# Error Terminology

    Date: 24 Mar 88  2155 PST
From: Dick Gabriel <RPG@SAIL.Stanford.EDU>

....
On a related note, I think that one of the uses of the term
undefined'' is suspect, though it is not on Moon's list of
suspect uses:

\item{\bull} The contents of a slot will always be of type {\tt
(and} $T\sub 1$ $\ldots$ $T\sub n${\tt )} where $T\sub 1 \ldots T\sub n$ are
the values of the {\bf :type} slot options contained in all of the slot
specifiers.  If no slot specifier contains the {\bf :type} slot option, the
contents of the slot will always be of type {\bf t}. The result
of attempting to store in a slot
a value that does not satisfy the type of the slot is undefined.''

The suspicion is that this ought to be described some other, less sinister
way:

\item{\bull} The type of a slot will always be {\tt
(and} $T\sub 1$ $\ldots$ $T\sub n${\tt )} where $T\sub 1 \ldots T\sub n$ are
the values of the {\bf :type} slot options contained in all of the slot
specifiers.  If no slot specifier contains the {\bf :type} slot option, the
type of the slot will always be {\bf t}.
No implementation is required to check that the value stored in a slot satisfies
the type of the slot, but implementations are allowed to extend the \OS\
to check such values and to use the type of a slot during compilation.''

If I understand what you're saying, the difference is that with the first description,
and implementation is allowed to halt and catch fire if you store a bignum into a slot
that is declared :type fixnum, while with the second description the implementation
is not; it's required either to ignore the type declaration or to signal an error.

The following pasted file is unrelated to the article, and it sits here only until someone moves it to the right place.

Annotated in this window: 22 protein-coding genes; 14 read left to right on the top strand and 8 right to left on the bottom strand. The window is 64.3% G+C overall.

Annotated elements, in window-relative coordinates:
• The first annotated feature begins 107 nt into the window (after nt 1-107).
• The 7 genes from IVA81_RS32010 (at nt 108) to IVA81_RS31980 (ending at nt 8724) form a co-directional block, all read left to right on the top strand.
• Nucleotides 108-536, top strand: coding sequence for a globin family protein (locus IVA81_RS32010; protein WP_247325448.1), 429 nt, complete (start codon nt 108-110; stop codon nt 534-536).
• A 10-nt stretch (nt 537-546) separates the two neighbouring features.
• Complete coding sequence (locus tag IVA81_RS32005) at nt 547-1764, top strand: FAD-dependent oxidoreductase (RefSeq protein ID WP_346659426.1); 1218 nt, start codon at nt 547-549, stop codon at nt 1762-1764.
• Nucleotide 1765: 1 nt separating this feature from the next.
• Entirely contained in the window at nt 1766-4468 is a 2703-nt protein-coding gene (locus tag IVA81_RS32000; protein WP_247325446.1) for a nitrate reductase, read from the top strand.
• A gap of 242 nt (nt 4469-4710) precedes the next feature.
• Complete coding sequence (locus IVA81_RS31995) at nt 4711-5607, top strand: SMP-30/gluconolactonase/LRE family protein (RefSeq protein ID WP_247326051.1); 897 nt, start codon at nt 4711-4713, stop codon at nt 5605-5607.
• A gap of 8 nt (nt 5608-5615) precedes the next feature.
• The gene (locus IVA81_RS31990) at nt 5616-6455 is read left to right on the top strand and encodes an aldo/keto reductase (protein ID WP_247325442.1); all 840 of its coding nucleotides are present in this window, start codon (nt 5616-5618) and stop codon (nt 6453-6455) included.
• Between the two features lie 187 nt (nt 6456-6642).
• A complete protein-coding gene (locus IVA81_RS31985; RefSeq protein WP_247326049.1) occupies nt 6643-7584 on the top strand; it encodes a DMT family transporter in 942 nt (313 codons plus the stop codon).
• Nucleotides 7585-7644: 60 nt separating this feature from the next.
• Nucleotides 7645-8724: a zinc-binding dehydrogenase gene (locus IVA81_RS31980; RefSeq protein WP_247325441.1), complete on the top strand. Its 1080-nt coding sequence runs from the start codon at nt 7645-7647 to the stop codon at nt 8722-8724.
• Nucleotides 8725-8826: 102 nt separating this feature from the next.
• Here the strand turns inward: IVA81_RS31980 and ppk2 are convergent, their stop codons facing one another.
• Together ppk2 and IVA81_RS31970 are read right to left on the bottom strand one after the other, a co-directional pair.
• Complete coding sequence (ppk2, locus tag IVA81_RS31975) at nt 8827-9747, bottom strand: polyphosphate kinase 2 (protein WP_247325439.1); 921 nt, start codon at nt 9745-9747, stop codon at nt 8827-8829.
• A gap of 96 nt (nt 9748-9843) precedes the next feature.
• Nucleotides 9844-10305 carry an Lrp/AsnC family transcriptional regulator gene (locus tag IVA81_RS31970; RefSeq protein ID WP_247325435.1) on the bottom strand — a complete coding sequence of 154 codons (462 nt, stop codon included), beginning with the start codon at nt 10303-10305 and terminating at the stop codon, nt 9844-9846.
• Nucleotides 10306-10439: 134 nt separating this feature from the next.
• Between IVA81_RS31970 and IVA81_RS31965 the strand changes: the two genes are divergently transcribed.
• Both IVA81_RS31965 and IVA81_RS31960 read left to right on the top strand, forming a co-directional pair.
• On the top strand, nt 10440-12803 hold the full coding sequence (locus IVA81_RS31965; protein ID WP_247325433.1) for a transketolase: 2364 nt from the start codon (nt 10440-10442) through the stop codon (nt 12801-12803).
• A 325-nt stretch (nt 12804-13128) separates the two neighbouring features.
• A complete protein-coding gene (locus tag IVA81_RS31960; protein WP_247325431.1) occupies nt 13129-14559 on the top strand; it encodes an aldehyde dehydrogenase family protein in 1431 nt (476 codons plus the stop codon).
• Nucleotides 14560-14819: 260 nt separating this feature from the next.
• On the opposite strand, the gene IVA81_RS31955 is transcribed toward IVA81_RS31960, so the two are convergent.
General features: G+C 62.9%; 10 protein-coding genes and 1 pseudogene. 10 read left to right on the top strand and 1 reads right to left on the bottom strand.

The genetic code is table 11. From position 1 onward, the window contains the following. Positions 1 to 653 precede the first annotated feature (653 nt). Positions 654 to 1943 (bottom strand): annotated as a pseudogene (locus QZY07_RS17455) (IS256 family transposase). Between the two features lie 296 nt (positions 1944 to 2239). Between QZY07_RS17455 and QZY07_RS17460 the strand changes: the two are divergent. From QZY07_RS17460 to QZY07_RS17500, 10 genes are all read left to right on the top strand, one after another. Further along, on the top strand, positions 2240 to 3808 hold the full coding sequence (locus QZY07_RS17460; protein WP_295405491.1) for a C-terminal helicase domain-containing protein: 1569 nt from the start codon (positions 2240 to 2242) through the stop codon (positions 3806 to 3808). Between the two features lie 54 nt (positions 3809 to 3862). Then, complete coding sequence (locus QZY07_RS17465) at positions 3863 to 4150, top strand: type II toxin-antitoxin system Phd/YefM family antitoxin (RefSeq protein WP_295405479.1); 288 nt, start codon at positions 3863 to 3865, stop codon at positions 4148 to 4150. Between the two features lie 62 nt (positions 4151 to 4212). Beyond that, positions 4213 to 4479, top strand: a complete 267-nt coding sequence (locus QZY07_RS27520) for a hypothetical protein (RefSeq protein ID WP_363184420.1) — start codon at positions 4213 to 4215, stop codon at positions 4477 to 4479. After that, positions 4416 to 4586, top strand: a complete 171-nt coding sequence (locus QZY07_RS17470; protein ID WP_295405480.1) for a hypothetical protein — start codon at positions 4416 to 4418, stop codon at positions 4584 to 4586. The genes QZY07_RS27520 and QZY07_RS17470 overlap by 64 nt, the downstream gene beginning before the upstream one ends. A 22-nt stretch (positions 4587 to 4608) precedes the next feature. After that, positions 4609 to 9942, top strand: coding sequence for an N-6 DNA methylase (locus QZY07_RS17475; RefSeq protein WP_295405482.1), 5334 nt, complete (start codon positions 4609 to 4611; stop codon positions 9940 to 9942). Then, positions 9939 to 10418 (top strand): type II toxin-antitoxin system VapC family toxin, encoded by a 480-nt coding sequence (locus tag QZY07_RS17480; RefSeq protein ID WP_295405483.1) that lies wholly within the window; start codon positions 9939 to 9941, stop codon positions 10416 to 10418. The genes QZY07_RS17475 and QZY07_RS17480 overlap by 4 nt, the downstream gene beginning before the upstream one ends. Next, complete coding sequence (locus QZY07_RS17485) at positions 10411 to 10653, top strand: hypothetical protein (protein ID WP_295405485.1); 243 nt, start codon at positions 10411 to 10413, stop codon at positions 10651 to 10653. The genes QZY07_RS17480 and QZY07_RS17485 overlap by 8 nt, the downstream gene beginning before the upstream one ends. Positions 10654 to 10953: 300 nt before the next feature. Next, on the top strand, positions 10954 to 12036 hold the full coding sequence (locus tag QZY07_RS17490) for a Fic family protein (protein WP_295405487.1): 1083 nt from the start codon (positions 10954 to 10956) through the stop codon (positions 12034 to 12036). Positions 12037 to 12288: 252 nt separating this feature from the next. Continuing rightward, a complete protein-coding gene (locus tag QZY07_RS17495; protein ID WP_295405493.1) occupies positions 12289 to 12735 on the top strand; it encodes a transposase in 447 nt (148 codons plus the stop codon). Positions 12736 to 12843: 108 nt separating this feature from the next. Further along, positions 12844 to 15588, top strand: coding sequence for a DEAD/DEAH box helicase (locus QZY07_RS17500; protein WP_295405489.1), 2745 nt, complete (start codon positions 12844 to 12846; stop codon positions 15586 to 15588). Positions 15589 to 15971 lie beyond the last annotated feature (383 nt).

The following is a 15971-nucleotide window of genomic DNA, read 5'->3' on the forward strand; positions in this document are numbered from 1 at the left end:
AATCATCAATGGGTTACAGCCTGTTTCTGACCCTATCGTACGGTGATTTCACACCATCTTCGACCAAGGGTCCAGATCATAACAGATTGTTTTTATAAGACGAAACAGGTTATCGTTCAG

Personally, I don't have strong feelings about type declarations, other than that
they should be removed from Common Lisp entirely, so I'm not really in a position
to choose between those two alternatives.  However, if the purpose of type declarations
is to allow optimization through specialized implementation techniques, I would
think that you would not want to deny the implementation the freedom that the
first description allows.

Well, that wasn't very clear.  What I mean is, the first description allows a
slot to be implemented in a special type-specific way, as one might implement
a local variable.  The second description requires slots to be implemented
in the general way that can hold all objects, but allows the type declaration
to be used only for two purposes: to propagate that type through code that reads
the slot, thereby doing type-specific optimization on that code, and to add a
type check to code that writes the slot, signalling an error if the declaration
is violated.